- Anthem will pay a record $115 million to settle a class-action lawsuit stemming from a 2015 data breach in which the personal information of nearly 80 million members and employees was stolen.
- The company agreed to set aside funding for cybersecurity improvements as well as cover two years of credit protection and $15 million worth of out-of-pocket costs for those affected.
- In a statement, the payer did not admit to any wrongdoing or any harm to people as a result of the cyberattack, but said it is "determined to do its part to prevent future attacks."
If approved, the payout will be the largest amount ever for a data breach settlement and exceeds the $100 million insurance policy Anthem had against cyberattacks at the time of the breach. It's a chance to move on for the payer, as it received heavy criticism for how it handled the breach as well as how prepared — or not prepared — it was.
A report from the California Department of Insurance found that the initial breach occurred in February 2015 after an employee opened a phishing email. The breach was likely on behalf of a foreign government. The report also concluded Anthem had taken reasonable measures to protect its data and had a "quick and effective" response.
Anthem reportedly knew about cybersecurity shortcomings from a 2013 audit, but was still the victim of a simple password hack and failed to encrypt personal data. It was also criticized for taking several weeks to notify those who had been affected.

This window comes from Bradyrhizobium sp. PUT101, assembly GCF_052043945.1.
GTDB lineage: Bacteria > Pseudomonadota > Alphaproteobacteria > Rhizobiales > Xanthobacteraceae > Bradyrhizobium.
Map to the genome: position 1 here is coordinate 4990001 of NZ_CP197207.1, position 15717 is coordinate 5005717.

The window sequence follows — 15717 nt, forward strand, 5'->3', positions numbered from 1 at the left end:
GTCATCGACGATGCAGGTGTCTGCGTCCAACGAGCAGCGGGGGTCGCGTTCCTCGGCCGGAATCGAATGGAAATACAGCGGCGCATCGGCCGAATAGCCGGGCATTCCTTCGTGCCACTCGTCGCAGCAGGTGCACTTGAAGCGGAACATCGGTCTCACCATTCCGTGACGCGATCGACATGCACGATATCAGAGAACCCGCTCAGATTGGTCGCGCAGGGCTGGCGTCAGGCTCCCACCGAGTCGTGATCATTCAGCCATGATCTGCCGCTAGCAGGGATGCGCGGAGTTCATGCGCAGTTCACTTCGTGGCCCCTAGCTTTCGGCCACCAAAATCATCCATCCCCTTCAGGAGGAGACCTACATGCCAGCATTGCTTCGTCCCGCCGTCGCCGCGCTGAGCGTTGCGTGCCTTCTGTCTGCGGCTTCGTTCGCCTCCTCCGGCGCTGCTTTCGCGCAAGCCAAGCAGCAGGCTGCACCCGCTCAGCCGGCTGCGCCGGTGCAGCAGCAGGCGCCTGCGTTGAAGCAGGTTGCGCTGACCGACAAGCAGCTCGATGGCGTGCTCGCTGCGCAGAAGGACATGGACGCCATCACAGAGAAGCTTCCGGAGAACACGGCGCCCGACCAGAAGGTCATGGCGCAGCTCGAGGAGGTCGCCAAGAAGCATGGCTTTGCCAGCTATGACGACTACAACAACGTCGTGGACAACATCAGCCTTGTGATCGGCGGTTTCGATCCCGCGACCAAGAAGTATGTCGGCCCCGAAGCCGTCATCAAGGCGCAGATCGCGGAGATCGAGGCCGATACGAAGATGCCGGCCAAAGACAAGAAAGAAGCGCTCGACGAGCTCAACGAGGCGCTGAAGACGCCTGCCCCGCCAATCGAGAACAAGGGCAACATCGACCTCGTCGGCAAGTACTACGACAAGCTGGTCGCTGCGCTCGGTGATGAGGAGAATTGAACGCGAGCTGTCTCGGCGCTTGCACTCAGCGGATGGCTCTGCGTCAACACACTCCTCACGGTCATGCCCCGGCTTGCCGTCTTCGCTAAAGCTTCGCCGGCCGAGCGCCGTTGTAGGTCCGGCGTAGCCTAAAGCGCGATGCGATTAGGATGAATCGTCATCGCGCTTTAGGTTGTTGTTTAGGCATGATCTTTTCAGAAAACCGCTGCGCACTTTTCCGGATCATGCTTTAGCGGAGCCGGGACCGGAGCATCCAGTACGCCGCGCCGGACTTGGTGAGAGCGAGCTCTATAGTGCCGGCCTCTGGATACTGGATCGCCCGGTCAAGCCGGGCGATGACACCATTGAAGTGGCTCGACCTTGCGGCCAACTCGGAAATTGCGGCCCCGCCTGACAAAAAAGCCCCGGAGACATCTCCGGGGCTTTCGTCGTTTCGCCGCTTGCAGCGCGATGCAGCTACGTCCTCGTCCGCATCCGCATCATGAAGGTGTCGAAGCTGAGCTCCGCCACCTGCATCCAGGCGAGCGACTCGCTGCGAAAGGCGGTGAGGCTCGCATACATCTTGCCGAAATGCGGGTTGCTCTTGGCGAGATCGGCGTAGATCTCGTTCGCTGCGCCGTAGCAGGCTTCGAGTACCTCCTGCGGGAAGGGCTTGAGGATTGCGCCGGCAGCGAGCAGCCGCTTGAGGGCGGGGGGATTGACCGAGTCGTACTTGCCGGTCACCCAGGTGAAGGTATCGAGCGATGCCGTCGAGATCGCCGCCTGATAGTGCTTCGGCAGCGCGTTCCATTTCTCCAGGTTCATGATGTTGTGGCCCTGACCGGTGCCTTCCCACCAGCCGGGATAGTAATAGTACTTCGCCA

Anthem will now be required to make specific data security changes, "including encryption of certain information and archiving sensitive data with strict access controls," according to a statement for the plaintiffs’ lawyers.
It isn’t unusual for months to pass before an organization is aware of a breach, and the company is not likely to escape the attack without a heavy hit to its bottom line. Though Anthem escaped the settlement with a relatively minor financial impact, those impacted will likely receive a small payout. Split 80 million ways, $115 million doesn't go very far.
One of the reason regulators have stepped up enforcement of cybersecurity negligence is because of the harm breaches and cyberattacks cause. It's hard to put a price on the value of someone's PII or PHI. But once exposed, there's no going back. More regulation to ensure cybersecurity best practices are met will go a long way in helping to prevent such damaging exposures.